With $3 Million Grant, Researchers Hope to Help Find Sites to Grow Tomorrow’s Produce

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Senthold Asseng

By: Brad Buck, 352-294-3303, bradbuck@ufl.edu

GAINESVILLE, Fla. — University of Florida (UF) researchers are sounding a warning bell that fresh produce may be hard to come by in the future. Scientists with the UF Institute of Food and Agricultural Sciences (IFAS) cite changes in our climate, loss of fresh water and competition for resources as major threats in farmers’ ability to increase production of fruits and vegetables.

With a new $3 million federal grant, Senthold Asseng, a UF/IFAS professor of agricultural and biological engineering, and scientist David Gustafson, of the International Life Sciences Institute (ILSI) Research Foundation, will lead a four-year research project to find more places to grow produce.

The grant, announced July 19, comes from the National Institute of Food and Agriculture, a branch of the U.S. Department of Agriculture.

“Through this type of collaborative research, we discover the scientific answers that help solve world hunger problems,” said Jack Payne, UF senior vice president for agriculture and natural resources. “Knowing where and how to grow crops goes a long way to feeding as many people as possible while conserving our environment.”

To try to deal with the production conundrum, Asseng, Gustafson and a team of leading scientists from the International Food Policy Research Institute, University of Arkansas, University of Illinois, Washington State University and the World Agricultural Economic and Environmental Services will use crop, environmental, economic and climate modeling to predict current and future impacts on yield. They also will study the quality of selected fruit and vegetable crops in states where they are currently grown and identify future locations that will allow for continued or potentially increased production.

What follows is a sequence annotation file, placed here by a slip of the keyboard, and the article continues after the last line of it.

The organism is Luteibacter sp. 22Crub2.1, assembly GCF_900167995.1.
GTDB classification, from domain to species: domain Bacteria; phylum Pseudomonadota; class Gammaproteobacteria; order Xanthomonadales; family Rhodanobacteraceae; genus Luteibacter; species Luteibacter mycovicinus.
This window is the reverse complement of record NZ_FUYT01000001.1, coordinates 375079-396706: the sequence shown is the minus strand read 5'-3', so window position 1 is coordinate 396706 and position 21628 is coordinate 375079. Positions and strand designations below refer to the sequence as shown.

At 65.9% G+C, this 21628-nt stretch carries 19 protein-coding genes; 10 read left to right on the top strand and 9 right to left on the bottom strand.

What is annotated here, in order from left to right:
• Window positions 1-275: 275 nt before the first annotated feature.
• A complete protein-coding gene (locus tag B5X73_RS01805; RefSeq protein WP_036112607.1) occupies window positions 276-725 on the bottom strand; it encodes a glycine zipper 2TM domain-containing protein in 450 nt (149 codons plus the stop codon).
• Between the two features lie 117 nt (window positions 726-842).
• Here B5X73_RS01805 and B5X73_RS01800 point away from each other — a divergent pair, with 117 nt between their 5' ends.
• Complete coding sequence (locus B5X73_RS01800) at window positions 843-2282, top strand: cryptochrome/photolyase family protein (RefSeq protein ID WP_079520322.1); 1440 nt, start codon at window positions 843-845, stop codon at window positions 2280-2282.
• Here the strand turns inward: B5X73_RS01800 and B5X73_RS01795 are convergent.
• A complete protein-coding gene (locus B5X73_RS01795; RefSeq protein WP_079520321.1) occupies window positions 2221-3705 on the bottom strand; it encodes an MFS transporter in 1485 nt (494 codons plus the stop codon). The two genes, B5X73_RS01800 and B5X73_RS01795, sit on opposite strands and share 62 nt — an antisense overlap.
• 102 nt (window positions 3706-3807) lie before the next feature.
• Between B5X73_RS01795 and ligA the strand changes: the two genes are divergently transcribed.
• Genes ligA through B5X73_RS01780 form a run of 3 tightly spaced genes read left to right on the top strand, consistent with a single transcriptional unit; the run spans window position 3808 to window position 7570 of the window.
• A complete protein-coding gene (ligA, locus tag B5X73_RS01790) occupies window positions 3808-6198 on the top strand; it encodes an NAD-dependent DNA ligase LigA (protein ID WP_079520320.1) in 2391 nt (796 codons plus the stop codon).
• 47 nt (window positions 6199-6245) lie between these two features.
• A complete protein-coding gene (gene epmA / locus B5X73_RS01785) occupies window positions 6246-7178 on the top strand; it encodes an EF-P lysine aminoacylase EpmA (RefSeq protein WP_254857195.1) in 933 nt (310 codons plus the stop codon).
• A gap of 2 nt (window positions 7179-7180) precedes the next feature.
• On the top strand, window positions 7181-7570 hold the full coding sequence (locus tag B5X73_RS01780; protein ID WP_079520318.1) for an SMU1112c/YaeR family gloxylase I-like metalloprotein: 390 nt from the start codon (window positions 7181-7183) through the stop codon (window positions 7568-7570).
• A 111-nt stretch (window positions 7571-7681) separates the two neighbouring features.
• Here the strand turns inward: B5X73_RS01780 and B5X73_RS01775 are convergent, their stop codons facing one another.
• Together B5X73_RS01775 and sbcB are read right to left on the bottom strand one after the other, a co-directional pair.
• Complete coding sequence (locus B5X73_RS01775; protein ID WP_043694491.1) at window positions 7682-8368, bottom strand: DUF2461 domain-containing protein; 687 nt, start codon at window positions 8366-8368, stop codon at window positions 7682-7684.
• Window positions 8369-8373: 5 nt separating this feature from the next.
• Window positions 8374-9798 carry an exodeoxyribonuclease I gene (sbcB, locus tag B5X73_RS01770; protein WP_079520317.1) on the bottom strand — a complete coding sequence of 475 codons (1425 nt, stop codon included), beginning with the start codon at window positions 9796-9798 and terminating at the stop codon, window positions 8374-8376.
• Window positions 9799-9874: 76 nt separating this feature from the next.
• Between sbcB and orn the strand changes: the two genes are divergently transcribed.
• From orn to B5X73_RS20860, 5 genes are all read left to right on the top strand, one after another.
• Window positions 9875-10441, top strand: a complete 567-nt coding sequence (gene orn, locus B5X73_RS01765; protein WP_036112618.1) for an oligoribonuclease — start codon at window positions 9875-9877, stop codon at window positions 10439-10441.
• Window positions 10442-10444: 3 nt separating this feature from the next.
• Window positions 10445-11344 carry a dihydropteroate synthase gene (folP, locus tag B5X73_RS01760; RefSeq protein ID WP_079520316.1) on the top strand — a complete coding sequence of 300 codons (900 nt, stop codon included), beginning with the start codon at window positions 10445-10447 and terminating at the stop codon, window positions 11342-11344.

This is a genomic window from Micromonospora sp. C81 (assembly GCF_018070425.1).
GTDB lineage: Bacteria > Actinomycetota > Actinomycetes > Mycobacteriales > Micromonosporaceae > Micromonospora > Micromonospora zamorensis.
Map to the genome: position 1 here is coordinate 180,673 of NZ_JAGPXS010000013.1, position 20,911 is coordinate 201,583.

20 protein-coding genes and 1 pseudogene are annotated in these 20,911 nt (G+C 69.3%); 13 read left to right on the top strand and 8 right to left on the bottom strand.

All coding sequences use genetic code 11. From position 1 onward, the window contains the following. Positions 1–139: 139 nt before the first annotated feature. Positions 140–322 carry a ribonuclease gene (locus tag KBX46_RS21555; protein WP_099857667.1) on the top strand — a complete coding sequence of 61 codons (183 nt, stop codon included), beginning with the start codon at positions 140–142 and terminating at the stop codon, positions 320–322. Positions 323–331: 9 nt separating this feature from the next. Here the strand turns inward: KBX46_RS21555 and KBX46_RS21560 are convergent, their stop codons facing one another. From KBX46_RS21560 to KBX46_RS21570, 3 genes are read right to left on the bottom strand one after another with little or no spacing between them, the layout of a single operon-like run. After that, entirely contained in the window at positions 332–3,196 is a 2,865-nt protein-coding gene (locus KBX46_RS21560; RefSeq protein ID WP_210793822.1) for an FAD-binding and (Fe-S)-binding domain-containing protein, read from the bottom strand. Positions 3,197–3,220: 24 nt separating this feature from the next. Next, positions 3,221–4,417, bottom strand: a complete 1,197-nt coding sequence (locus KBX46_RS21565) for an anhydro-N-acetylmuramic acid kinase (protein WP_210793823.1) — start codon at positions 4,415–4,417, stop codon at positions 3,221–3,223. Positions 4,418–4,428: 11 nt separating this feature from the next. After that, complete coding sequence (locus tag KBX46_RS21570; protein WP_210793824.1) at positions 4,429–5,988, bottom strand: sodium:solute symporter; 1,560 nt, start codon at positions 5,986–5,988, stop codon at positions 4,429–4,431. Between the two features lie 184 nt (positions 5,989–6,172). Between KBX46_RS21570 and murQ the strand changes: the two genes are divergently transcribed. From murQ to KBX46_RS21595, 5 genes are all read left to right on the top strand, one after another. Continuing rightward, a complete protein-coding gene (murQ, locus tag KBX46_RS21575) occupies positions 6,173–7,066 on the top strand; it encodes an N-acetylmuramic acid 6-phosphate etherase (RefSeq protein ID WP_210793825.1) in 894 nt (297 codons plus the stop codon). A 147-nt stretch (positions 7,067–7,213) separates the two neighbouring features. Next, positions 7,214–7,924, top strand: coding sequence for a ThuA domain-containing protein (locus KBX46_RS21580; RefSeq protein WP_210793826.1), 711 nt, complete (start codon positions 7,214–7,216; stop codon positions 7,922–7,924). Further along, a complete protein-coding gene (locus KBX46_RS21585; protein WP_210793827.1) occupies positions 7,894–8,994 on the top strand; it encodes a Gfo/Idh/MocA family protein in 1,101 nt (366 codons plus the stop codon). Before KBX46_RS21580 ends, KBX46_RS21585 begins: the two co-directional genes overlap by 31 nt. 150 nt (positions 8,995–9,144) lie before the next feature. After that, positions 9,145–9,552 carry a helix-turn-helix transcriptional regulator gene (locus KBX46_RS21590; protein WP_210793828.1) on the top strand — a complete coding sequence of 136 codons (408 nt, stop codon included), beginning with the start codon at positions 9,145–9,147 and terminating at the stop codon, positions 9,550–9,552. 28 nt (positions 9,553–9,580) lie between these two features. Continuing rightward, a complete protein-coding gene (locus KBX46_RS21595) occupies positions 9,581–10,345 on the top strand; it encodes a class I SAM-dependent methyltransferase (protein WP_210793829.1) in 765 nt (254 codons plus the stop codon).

Additionally, the researchers will investigate places that have sufficient water to grow fruits and vegetables, ultimately utilizing climate data to see where such produce can be grown in the future.

“The project will explore if other regions like the Southeast, including Florida, or the Pacific Northwest, could produce some of the fruits and vegetables that are getting harder to produce in California,” Asseng said. The difficulty arises from less water and an overall warming climate, he said.

“The potential for improving the overall sustainability and environmental profile of handling, storing, packaging and market access activities will be studied,” Asseng said.

The team of researchers involved in this project will combine economic and crop models to determine current and future prices and production costs of crops such as carrots, green beans, oranges, potatoes, spinach, strawberries, sweet corn and tomatoes. Previous research in this area has focused on grain crops such as wheat, corn, rice and soybeans, which are generally grown without irrigation.

“Beginning in 2014, the ILSI Research Foundation identified the importance of improving the sustainability of fruit and vegetable supply chains, from producers all the way to retailers and consumers,” Gustafson said. “Recognizing our commitment to improving nutrition and health through cross-disciplinary research, we are very pleased that the U.S. Department of Agriculture has now affirmed the importance of this critical issue by awarding this new grant.”

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